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Chapter 9 Inventories Accounting, 21 st Edition Warren Reeve Fess PowerPoint Presentation by Douglas Cloud Professor Emeritus of Accounting Pepperdine.

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Presentation on theme: "Chapter 9 Inventories Accounting, 21 st Edition Warren Reeve Fess PowerPoint Presentation by Douglas Cloud Professor Emeritus of Accounting Pepperdine."— Presentation transcript:

1 Chapter 9 Inventories Accounting, 21 st Edition Warren Reeve Fess PowerPoint Presentation by Douglas Cloud Professor Emeritus of Accounting Pepperdine University © Copyright 2004 South-Western, a division of Thomson Learning. All rights reserved. Task Force Image Gallery clip art included in this electronic presentation is used with the permission of NVTech Inc.

2 Some of the action has been automated, so click the mouse when you see this lightning bolt in the lower right-hand corner of the screen. You can point and click anywhere on the screen.

3 1.Summarize and provide examples of internal control procedures that apply to inventories. 2.Describe the effect of inventory errors on the financial statement. 3.Describe the three inventory cost flow assumptions and how they impact the income statement and balance sheet. 4.Compute the cost of inventory under the perpetual inventory system, using the following cost methods: first-in, first-out; last- in, first-out; average cost. ObjectivesObjectives After studying this chapter, you should be able to:

4 5.Compute the cost of inventory under the periodic inventory system, using the following costing methods: first-in, first-out; last-in, first-out; average cost. 6.Compare and contrast the use of the three inventory costing methods. 7.Compute the proper valuation of inventory at other than cost, using the lower-of-cost-or- market and net realization value concepts. 8.Prepare a balance sheet presentation of merchandise inventory. ObjectivesObjectives

5 9.Estimate the cost of inventory, using the retail method and the gross profit method. 10.Compute the interpret the inventory turnover ratio and number of days’ sales in inventory. ObjectivesObjectives

6 Why is Inventory Control Important Why is Inventory Control Important? Inventory is a significant asset and for many companies the largest asset. Inventory is central to the main activity of merchandising and manufacturing companies. Mistakes in determining inventory cost can cause critical errors in financial statements. Inventory must be protected from external risks ( such as fire and theft) and internal fraud by employees.

7 Receiving report Purchase order Invoice AGREE AGREE AGREE JOURNAL Description Nov. 9 Post. Ref. Date Inventory Accounts Payable--XYZ Co Purchased merchandise on account.

8 LIABILITIES OWNER’S EQUITY REVENUES ASSETS COSTS & EXPENSES Effect of Inventory Errors on Financial Statements MerchandiseInventory Cost of Merchandise Sold If merchandise inventory is Cost of merchandise sold is Gross profit and net income are... Ending owner’s equity is If merchandise inventory is Cost of merchandise sold is Gross profit and net income are... Ending owner’s equity is overstated understated overstated Net Income

9 If merchandise inventory is Cost of merchandise sold is Gross profit and net income are... Ending owner’s equity is If merchandise inventory is Cost of merchandise sold is Gross profit and net income are... Ending owner’s equity is understated overstated understated Effect of Inventory Errors on Financial Statements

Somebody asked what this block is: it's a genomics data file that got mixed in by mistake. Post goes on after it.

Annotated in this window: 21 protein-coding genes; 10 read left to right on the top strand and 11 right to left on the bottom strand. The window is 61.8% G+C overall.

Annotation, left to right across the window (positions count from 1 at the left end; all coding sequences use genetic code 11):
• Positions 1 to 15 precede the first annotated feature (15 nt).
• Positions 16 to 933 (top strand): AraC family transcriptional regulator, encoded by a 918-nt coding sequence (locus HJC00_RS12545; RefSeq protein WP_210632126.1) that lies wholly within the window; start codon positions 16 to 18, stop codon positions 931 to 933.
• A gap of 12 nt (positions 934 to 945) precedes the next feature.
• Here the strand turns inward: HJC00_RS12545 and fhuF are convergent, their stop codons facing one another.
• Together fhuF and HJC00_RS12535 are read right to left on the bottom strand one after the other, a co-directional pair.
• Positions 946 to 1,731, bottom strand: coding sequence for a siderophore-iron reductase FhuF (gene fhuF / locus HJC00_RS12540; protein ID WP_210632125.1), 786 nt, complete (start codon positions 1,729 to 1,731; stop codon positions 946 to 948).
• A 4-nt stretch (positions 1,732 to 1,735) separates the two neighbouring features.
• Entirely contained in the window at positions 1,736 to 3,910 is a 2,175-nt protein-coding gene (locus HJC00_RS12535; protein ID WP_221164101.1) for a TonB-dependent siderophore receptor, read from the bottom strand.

10 Purchased goods Sold goods Inventory Cost Flow Assumptions

11 Purchased goods Sold goods Inventory Cost Flow Assumptions

12 Purchased goods Sold goods Inventory Cost Flow Assumptions

13 Inventory Costing Methods 40% 30% 20% 10% 0% 43% 34% 19% 4% FifoLifoAverageOther

14 Perpetual Inventory Costs Inventory cost data to demonstrate FIFO and LIFO Perpetual Systems Inventory cost data to demonstrate FIFO and LIFO Perpetual Systems Cost of Mdse. Sold Item 127B Units Cost Price Jan. 1Inventory10$20 4Sale7$30 10Purchase821 22Sale431 28Sale232 30Purchase1022 Item 127B Units Cost Price Jan. 1Inventory10$20 4Sale7$30 10Purchase821 22Sale431 28Sale232 30Purchase1022

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16 Item 127B FIFO Perpetual Inventory Account PurchasesCost of Mdse. SoldInventory Balance UnitTotalUnitTotalUnitTotal Date Qty.Cost Cost Qty.CostCost Qty.CostCost Jan The firm begins the year with 10 units of Item 127B on hand at a total cost of $200.

17 Inventory cost data to demonstrate FIFO and LIFO Perpetual Systems Inventory cost data to demonstrate FIFO and LIFO Perpetual Systems Cost of Mdse. Sold Item 127B Units Cost Price Jan. 1Inventory10$20 4Sale7$30 10Purchase821 22Sale431 28Sale232 30Purchase1022 Item 127B Units Cost Price Jan. 1Inventory10$20 4Sale7$30 10Purchase821 22Sale431 28Sale232 30Purchase1022 FIFO Perpetual Inventory Account On January 4, 7 units of Item 127B are sold at $30 each.

18 Item 127B FIFO Perpetual Inventory Account PurchasesCost of Mdse. SoldInventory Balance UnitTotalUnitTotalUnitTotal Date Qty.Cost Cost Qty.CostCost Qty.CostCost The sale of 7 units leaves a balance of 3 units. Jan Jan On January 4, 7 units of Item 127B are sold at $30 each.

19 Inventory cost data to demonstrate FIFO and LIFO Perpetual Systems Inventory cost data to demonstrate FIFO and LIFO Perpetual Systems Cost of Mdse. Sold Item 127B Units Cost Price Jan. 1Inventory10$20 4Sale7$30 10Purchase821 22Sale431 28Sale232 30Purchase1022 Item 127B Units Cost Price Jan. 1Inventory10$20 4Sale7$30 10Purchase821 22Sale431 28Sale232 30Purchase1022 FIFO Perpetual Inventory Account On January 10, the firm purchased eight units at $21 each.